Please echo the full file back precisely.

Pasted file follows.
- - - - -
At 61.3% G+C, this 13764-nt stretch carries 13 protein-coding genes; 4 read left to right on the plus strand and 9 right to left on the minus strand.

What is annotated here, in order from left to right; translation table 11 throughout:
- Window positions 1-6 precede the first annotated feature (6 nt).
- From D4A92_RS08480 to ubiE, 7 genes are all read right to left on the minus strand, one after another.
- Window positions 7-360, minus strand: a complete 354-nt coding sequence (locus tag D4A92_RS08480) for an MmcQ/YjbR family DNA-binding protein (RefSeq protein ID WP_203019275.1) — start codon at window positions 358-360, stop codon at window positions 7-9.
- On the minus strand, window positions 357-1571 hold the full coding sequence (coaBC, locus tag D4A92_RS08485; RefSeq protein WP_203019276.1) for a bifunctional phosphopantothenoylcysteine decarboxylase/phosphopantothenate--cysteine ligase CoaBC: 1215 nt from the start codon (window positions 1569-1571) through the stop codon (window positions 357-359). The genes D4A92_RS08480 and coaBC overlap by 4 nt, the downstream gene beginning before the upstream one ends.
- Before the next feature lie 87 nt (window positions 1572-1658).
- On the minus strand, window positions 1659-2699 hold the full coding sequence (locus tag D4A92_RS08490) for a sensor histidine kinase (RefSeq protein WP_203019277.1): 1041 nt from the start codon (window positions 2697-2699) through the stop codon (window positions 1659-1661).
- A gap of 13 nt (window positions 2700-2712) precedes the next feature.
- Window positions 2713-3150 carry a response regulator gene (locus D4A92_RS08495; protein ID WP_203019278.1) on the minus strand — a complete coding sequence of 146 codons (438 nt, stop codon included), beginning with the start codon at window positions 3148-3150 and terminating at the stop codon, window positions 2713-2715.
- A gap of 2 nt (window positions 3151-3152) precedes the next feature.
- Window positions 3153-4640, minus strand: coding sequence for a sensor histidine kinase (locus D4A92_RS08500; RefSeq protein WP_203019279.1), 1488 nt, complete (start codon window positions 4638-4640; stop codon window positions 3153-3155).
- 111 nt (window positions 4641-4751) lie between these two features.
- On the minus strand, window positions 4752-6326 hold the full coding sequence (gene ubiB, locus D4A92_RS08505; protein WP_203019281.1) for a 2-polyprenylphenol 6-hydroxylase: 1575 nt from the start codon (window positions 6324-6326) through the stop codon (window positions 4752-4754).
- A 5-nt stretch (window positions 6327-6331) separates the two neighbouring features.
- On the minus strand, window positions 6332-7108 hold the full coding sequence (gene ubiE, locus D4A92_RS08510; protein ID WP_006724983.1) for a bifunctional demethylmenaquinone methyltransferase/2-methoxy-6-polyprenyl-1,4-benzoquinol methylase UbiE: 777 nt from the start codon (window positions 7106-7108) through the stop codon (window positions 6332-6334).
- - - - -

At 61.3% G+C, this 13764-nt stretch carries 13 protein-coding genes; 4 read left to right on the plus strand and 9 right to left on the minus strand.

What is annotated here, in order from left to right; translation table 11 throughout:
- Window positions 1-6 precede the first annotated feature (6 nt).
- From D4A92_RS08480 to ubiE, 7 genes are all read right to left on the minus strand, one after another.
- Window positions 7-360, minus strand: a complete 354-nt coding sequence (locus tag D4A92_RS08480) for an MmcQ/YjbR family DNA-binding protein (RefSeq protein ID WP_203019275.1) — start codon at window positions 358-360, stop codon at window positions 7-9.
- On the minus strand, window positions 357-1571 hold the full coding sequence (coaBC, locus tag D4A92_RS08485; RefSeq protein WP_203019276.1) for a bifunctional phosphopantothenoylcysteine decarboxylase/phosphopantothenate--cysteine ligase CoaBC: 1215 nt from the start codon (window positions 1569-1571) through the stop codon (window positions 357-359). The genes D4A92_RS08480 and coaBC overlap by 4 nt, the downstream gene beginning before the upstream one ends.
- Before the next feature lie 87 nt (window positions 1572-1658).
- On the minus strand, window positions 1659-2699 hold the full coding sequence (locus tag D4A92_RS08490) for a sensor histidine kinase (RefSeq protein WP_203019277.1): 1041 nt from the start codon (window positions 2697-2699) through the stop codon (window positions 1659-1661).
- A gap of 13 nt (window positions 2700-2712) precedes the next feature.
- Window positions 2713-3150 carry a response regulator gene (locus D4A92_RS08495; protein ID WP_203019278.1) on the minus strand — a complete coding sequence of 146 codons (438 nt, stop codon included), beginning with the start codon at window positions 3148-3150 and terminating at the stop codon, window positions 2713-2715.
- A gap of 2 nt (window positions 3151-3152) precedes the next feature.
- Window positions 3153-4640, minus strand: coding sequence for a sensor histidine kinase (locus D4A92_RS08500; RefSeq protein WP_203019279.1), 1488 nt, complete (start codon window positions 4638-4640; stop codon window positions 3153-3155).
- 111 nt (window positions 4641-4751) lie between these two features.
- On the minus strand, window positions 4752-6326 hold the full coding sequence (gene ubiB, locus D4A92_RS08505; protein WP_203019281.1) for a 2-polyprenylphenol 6-hydroxylase: 1575 nt from the start codon (window positions 6324-6326) through the stop codon (window positions 4752-4754).
- A 5-nt stretch (window positions 6327-6331) separates the two neighbouring features.
- On the minus strand, window positions 6332-7108 hold the full coding sequence (gene ubiE, locus D4A92_RS08510; protein ID WP_006724983.1) for a bifunctional demethylmenaquinone methyltransferase/2-methoxy-6-polyprenyl-1,4-benzoquinol methylase UbiE: 777 nt from the start codon (window positions 7106-7108) through the stop codon (window positions 6332-6334).